We protect ourselves against the fluidity of modernity (the fact that everything changes, the center cannot hold, etc.) with a set of comforting myths. We hold tight to the idea that we can reach a final agreement on contentious issues; that critical questions of rights, of citizenship, of recognition, of respect, can be answered once and for all to the (apparent) satisfaction of all concerned. This belief is foundational to modern conservatism which often claims those final agreements were made fifty, two hundred or two thousand years ago. Whether there ever was a time of universal agreement on such questions is a matter of philosophical debate. But in our times, there can be no doubt that a politics based on the idea of rights is open ended. If the history of politics of modern times and questions of individual liberty central to our politics teaches us anything, it is that there is no final stance, there is no final resting point; there is no last position. In our times, all agreements and decisions are conditional, temporary and contingent. In the end, all positions are subject to renegotiation.

Victories in the fight for human rights are not necessarily forever. Nor are defeats. Nor can the powerful console themselves with the idea that if we simply give the subordinate groups some recognition, some scraps from the table, they will shut up. This is impossible, and yet this demand happens all the time. The question of Kaepernick is a perfect example. The powerful ask, “didn’t we do enough for these people?” As though the recognition of human rights and equality was a gift from some powerful entity and not something people possess based on common humanity and citizenship.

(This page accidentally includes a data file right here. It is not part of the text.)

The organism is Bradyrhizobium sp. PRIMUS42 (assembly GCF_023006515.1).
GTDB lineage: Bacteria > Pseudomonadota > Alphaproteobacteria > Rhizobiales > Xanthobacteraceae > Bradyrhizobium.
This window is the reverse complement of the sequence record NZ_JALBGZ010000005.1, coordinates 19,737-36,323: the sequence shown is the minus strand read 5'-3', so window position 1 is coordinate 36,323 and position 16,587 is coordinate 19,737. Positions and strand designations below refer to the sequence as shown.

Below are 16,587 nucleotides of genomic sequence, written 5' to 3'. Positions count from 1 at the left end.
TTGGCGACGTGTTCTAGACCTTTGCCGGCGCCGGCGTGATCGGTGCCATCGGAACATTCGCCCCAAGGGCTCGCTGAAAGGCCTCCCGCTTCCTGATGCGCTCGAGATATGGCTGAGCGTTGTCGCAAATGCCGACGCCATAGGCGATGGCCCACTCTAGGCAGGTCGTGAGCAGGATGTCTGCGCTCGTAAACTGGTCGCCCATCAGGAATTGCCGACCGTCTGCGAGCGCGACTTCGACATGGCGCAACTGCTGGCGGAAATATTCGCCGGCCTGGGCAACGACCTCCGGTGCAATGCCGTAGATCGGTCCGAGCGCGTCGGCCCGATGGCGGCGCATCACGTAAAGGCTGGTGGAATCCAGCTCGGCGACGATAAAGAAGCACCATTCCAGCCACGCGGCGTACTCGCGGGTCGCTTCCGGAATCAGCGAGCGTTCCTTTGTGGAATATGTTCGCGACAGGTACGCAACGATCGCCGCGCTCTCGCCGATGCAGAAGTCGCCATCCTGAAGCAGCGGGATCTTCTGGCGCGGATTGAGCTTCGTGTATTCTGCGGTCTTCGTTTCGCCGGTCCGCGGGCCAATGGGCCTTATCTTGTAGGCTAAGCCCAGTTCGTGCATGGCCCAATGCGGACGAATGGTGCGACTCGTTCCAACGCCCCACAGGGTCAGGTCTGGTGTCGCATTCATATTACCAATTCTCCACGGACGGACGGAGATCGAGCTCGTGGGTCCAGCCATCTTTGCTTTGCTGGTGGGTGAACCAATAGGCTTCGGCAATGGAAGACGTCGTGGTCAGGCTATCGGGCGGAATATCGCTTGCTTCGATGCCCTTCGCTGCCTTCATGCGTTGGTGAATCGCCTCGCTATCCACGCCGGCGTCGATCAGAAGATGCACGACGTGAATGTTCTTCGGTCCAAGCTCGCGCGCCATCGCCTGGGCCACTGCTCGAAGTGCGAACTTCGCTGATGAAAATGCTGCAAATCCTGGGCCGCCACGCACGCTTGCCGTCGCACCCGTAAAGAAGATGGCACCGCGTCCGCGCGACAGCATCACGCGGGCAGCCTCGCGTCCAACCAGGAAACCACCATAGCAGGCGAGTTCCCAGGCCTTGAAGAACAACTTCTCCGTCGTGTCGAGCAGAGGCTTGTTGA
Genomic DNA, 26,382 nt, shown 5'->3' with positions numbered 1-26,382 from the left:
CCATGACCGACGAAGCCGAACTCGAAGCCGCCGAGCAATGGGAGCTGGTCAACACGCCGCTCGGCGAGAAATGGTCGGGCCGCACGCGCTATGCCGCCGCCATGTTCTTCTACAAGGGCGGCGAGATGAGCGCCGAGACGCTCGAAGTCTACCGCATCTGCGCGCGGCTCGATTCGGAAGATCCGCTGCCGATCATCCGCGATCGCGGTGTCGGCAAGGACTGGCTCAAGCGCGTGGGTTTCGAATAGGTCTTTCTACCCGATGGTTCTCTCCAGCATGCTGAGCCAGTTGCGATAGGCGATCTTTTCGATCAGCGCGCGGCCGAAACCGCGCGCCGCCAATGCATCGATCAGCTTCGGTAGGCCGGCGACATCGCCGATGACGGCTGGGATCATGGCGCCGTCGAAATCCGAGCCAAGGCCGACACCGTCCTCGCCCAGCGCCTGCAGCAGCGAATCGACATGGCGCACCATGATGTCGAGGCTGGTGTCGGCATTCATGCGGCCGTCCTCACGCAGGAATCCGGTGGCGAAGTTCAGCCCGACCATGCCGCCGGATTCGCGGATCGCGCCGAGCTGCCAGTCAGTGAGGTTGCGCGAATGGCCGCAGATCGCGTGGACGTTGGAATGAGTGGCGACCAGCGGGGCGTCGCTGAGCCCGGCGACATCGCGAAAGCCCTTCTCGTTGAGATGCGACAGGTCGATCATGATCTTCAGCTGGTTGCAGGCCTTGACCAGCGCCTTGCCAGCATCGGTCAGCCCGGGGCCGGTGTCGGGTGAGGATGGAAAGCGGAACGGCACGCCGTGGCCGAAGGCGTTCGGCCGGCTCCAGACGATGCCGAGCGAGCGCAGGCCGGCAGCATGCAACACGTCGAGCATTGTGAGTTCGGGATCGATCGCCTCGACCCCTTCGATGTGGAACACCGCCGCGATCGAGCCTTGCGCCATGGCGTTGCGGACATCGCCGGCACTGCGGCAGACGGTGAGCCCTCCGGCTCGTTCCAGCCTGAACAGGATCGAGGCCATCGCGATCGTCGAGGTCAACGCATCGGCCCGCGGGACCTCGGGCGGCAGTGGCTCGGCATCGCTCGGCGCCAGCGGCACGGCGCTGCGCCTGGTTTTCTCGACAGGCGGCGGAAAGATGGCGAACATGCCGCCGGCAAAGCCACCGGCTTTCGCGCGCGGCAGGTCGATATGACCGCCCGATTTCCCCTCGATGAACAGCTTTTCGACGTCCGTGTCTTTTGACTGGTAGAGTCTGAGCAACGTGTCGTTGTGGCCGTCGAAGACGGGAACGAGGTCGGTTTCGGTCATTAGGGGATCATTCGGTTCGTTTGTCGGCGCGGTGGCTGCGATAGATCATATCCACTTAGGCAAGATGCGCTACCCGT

Accepting conflict doesn’t mean agreeing with protestors or accepting their goals. It means recognizing their right to protest. We would be wise to recognize that protest and the fight for recognition and respect can have no end. If we accept the idea that people are equal and “endowed by their creator with certain unalienable rights,” we will never reach a final moment of total agreement. If we are truly committed to human liberty we will accept the uncertainty and conflict that comes with freedom. To do any less is to betray the very principles of our nation.

 

Mark Stephen Jendrysik is a professor of Political Science at the University of North Dakota. He has thought, presented, and published on all matters of utopian thought. He is also the author of Explaining the English Revolution: Hobbes and His Contemporaries (Lexington, 2002) and Modern Jeremiahs: Contemporary Visions of American Decline (Rowman and Littlefield, 2008).


[1] Marlon Brando as Johnny in The Wild One (1953)

[2] Eternity or eternal existence, especially as an attribute of God, conceived not as infinite temporal duration but as a form of existence not subject to the limitations of time, and hence involving neither change nor succession. Also occasionally in extended use, especially with reference to mystical experience. Attributed to Thomas Hobbes.